“What happens if you love it so much you want to live there?” It’s a question my husband and I have been asked by family and friends about the waterfront home we bought earlier this month to renovate and sell.
My initial answer was, “we can’t afford it,” which is true. After two years without a job, my husband has launched his home renovation business, and it would be bad business not to sell the product.
Recounting my latest, “we can’t afford it,” response to my husband, he reminded me of another more important reason we will sell the project home: It’s illegal for this corporation, which we’ve started with Kevin’s 401K, to buy property for us to live in.
But I think there’s more to both the question we’ve been asked and the answers we’ve given, something that goes deeper than the property’s projected beauty and it’s stunning location, a question along the lines of: “You’ll be pouring your heart and soul into this house, how will you be able to part with it?”
It’s in our nature to be drawn to beauty, humans crave beautiful environments: architecture, design, landscapes, and art. We surround ourselves with objects we find beautiful, and we often go to great lengths to procure or create beauty in our lives and in our homes.
When we focus that creative energy outward, we are by design, asked to give away the things and ideas we have birthed and labored and loved into being. Parting with our creations is a dilemma most of us confront in our vocations but maybe not always in our jobs (when I worked in fast food and at a restaurant, I had no trouble parting with the food I prepared).
In my experience as a homeowner, when it came time to sell both of our former homes, we wanted everyone who toured to love our houses the way we did, but they didn’t, and they couldn’t. They didn’t have any history there. They hadn’t birthed and raised children and built decks and added rooms like we did with our first house. They didn’t see raw acreage come to life with water, electricity, septic, a house, and a swimming pool that was filled with teenagers and church folk and extended family, like we did with our second.
With our second house particularly, sold at the trough of the recession, we felt insulted by the initial (and even the final) offer our buyers made. Neither offers were close to the appraisal or the actual costs (mostly sunken costs of utilities and septic and grading) we accrued to build the house. It was painful to see our home devalued so, to lose money upon selling it.
The experience has made us wiser. We were careful in purchasing the home we live in now, making sure we could spend a hundred thousand dollars on necessary improvements and come out ahead should we need to sell in a few years. And now, as we’re renovating a property with the express purpose of selling, we are constantly asking ourselves, “just because we can, should we?”
As people who are flipping (buying, fixing up, and selling) a property we find ourselves wanting to create the most beautiful home that appeals to the broadest spectrum of people: nothing quirky and original, no fabulous amenity that has no resale value. A third bedroom yes, a garage yes, a new roof yes, but will the more visually appealing metal be worth it if we have to spend thousands on septic improvements? Bulkhead and landscaping improvements, yes, but how elaborate?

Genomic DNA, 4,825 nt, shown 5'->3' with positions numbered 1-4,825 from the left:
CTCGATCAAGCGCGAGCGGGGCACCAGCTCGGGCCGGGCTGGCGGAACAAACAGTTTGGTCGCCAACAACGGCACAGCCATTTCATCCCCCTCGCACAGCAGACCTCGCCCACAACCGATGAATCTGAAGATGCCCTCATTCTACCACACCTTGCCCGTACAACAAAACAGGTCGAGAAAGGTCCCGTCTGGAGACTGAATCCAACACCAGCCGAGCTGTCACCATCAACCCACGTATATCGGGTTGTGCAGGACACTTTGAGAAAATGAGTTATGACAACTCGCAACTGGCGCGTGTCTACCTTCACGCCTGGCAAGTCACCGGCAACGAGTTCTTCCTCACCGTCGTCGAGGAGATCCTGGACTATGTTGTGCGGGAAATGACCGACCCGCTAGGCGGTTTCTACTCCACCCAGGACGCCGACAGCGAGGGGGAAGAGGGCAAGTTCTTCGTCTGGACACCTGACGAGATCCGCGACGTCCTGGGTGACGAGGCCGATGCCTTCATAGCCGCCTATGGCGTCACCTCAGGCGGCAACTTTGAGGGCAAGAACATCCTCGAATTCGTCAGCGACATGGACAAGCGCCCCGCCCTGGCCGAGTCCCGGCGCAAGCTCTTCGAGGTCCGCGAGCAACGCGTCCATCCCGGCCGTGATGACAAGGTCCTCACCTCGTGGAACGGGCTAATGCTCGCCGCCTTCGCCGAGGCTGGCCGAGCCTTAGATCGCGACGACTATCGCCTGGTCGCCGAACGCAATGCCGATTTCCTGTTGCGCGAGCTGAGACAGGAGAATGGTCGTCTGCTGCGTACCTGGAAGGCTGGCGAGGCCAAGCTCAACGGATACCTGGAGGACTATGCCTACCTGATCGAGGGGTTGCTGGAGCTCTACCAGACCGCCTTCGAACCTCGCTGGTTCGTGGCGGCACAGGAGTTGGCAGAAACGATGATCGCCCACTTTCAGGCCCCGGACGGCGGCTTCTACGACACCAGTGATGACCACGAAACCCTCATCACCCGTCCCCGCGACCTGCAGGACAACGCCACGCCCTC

And so we are tempering our creative genius against the dollar, which, I think is what a wise businessperson must do. We are learning to expand our thinking not only to the physical: shingles or metal, but to time as well: custom sized-windows cost more than standard, but that means no labor costs for reframing window openings and replacing siding. How do the final numbers compare?
My husband and my daughter (who is an architecture student and our intern for a month) discuss bathroom fixtures and window and door placements and treatments over dinner, prepare drawings, and enter data in spreadsheets while they work at the job site each day, finding an equilibrium between beauty and practicality. I chime in my opinions, and I marvel at how we have come to this place.
My husband branching out from the corporate world, and me from full-time motherhood and parish ministry, both of us having been engaged most often in tasks where the results are intangible, are now working in the most concrete terms (and with actual concrete). My husband has been remodeling homes since he was seventeen, always for and with his family, always as an avocation, a hobby.
But now, we step into the stream of laborers, craftspeople, and artisans, a handful of whom we have met while getting bids for work on our project house. Each of them has an eagerly shared story, a compelling path to this work they love. We join them now, as the literal work of our hands becomes the effort that will put the actual bread in our mouths, the wine in our goblets.
As creatures born to create, we will devote our intentions and our visions into transforming dilapidated dwellings into homes that are beautiful and functional and we will part with them, selling them to the highest bidder.
Months from now, this house will belong to its next inhabitants, and become a stranger to us. In the meantime, before it is gutted and chaotic here, we are pretending it is our summer home, kayaking some evenings, roasting marshmallows around a bulkhead campfire, and even camping under the stars (clouds actually) one warm night.
|Roasting marshmallows with our daughter, an architecture student|
|Camping on the bulkhead|
Renovation and sale has become our vocation, but it’s also a blend of art and commerce, of soul and body, of the bewildering mixed bag that constitutes our lives as humans, unfolding before us in one 2100 square foot home on one acre of land on the banks of Puget Sound.